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Comparing lists, tuples and maps
# a crude program to show examples of a tuple
# and relate to lists and strings
# a tuple is similar to a list, but uses parentheses
fibs = (0, 1, 1, 2, 3)
print(fibs[3])
# Above, we define the variable fibs as the numbers 0, 1, 1, 2, and 3.
# Just like a list, we print the item in the index position 3 in the tuple.
# The main difference between a tuple and a list is that you cannot
# change the tuple once you've created it.
# For example, if we try to replace an index position value in the tuple,
# we get an error message.
# fibs[0] = 4
# If we cannot change a tuple once we've created it,
# Why would we use a tuple instead of a list?
# I'm glad you asked,
# primarily, it's because sometimes it is useful to use something
# that you know can never change.
# If you create a tuple with two elements inside, it will
# always have those two elements.
# We can see the importance if we call on particular specifications (a tuple created in another program) of something in a program
# we are currently working in. In this way, tuples are more efficient than using a list. -we'll dive into that later.
# Python Maps Won't Help You Find Your Way -adapted from Jason Briggs Python for Kids
# In Python, a MAP (also referred to as a dict (or dictionary)
# is a collection of things, like lists and tuples.
# The difference between maps, tuples, and lists:
# each item in a map has a KEY and a corresponding VALUE.
# For example, say we have a list of company brands and what those brands make:
things_brands_make = ['IKEA, furniture', 'Ralph Lauren, clothing', 'General Motors, cars', 'Deer Park, bottled water', 'BIC, writing tools']
# Above, we put the information into a Python list, with the brand followed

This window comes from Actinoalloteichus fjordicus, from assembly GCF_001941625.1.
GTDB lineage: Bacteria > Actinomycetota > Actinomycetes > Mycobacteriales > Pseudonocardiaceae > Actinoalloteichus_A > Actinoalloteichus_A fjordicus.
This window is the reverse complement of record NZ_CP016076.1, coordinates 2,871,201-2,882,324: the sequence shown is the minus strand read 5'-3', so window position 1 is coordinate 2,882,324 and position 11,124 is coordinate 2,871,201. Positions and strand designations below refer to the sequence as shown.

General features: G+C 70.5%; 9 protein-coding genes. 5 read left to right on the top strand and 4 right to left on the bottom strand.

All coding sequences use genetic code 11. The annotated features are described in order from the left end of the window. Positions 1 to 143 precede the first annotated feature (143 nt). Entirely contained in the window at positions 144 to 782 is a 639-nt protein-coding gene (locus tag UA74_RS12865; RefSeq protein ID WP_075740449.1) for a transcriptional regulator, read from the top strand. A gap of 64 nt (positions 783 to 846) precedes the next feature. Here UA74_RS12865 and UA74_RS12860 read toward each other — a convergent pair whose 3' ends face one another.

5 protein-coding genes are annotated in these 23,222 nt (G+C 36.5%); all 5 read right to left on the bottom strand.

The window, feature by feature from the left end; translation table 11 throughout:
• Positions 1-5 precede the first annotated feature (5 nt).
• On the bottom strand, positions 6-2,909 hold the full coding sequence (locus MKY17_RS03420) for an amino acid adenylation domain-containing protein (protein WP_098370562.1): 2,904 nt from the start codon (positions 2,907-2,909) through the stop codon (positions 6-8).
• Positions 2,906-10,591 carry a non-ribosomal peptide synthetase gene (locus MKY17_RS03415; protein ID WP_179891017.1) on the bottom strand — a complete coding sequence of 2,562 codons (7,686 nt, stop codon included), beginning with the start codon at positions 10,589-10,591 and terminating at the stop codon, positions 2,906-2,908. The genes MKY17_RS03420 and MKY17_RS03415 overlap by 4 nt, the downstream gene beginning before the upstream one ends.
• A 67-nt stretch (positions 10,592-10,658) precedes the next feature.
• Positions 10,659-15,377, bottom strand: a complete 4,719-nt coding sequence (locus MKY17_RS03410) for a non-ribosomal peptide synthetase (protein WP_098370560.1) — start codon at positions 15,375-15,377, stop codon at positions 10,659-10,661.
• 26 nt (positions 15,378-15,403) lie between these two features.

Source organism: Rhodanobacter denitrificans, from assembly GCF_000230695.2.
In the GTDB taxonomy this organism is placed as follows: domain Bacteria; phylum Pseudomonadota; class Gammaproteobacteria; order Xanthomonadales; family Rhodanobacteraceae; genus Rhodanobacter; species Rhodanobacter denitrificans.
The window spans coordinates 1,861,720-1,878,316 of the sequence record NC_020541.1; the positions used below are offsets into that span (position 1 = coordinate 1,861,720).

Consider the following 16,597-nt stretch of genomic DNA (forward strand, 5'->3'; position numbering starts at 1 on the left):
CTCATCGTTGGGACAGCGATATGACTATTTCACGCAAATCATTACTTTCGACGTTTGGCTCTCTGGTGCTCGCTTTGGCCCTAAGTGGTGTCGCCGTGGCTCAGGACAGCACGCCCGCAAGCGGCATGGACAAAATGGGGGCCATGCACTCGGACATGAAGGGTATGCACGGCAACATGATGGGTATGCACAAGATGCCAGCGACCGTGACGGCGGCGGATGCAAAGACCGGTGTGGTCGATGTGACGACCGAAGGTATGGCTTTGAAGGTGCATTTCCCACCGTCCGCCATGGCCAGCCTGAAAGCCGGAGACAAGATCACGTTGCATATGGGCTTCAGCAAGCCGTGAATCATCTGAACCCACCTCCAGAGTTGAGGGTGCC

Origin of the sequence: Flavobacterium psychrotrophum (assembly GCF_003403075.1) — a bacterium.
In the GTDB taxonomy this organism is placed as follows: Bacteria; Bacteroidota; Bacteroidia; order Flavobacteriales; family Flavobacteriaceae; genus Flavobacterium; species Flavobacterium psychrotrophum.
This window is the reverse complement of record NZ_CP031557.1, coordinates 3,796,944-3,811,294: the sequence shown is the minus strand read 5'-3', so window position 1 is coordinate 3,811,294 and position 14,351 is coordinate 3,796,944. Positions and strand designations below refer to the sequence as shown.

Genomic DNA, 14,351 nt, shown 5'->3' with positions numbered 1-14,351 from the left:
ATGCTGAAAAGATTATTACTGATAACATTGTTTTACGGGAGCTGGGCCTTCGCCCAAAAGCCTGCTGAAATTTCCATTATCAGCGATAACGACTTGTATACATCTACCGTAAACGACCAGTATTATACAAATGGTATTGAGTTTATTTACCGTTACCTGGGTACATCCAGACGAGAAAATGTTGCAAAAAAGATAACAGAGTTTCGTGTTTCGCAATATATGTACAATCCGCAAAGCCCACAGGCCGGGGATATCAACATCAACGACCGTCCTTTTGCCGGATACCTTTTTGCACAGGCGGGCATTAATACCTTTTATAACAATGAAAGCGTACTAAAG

# by what stuff that brand makes.
# If you were asked what things the brand, BIC makes, you can scan the list and find
# the answer to be writing tools.
# But, what if the list included 200 (or more) brands?
# -That would take up a lot more time!
# So, if we store the information in a map, with the brand's name as the key
# and what they make as the value,
# The Python code would look like this:
things_brands_make = {'IKEA' : 'furniture', 'Ralph Lauren' : 'clothing', 'General Motors' : 'cars', 'Deer Park' : 'bottled water', 'BIC' : 'writing tools'}
# We use colons to separate each key from its value, and each key and value is sectioned of wih single quotes.
# Notice too, the items in the map are enclosed by braces ({}),
# not parentheses, like a tuple, and not brackets like a list.
# The result of a map (each key maps to a particular value), can visualized as a table:
# | Brand Name | Value |
# ______________ _____________
# | IKEA | furniture |
# | Ralph Lauren | clothing |
# | General Motors | cars |
# | Deer Park | bottled water |
# | Bic | writing tools |
# Now, to get the type of things the brand, BIC makes,
# we access our map "things_brands_make" using the brand's name as the key,
# like this:
print(things_brands_make['BIC'])
# Python gives the answer, writing tools.
# To delete a value in the map, use its key.
# For example, I'll remove Deer Park:
del things_brands_make['Deer Park']
print(things_brands_make)
# Now, the key, Deer Park and its value, bottled water is not part of the map
# To replace a value in a map, we also use its key:
things_brands_make['Ralph Lauren'] = 'shoes'
print(things_brands_make)
# In other words, we replaced the thing that a brand makes with shoes
# by using the key Ralph Lauren.
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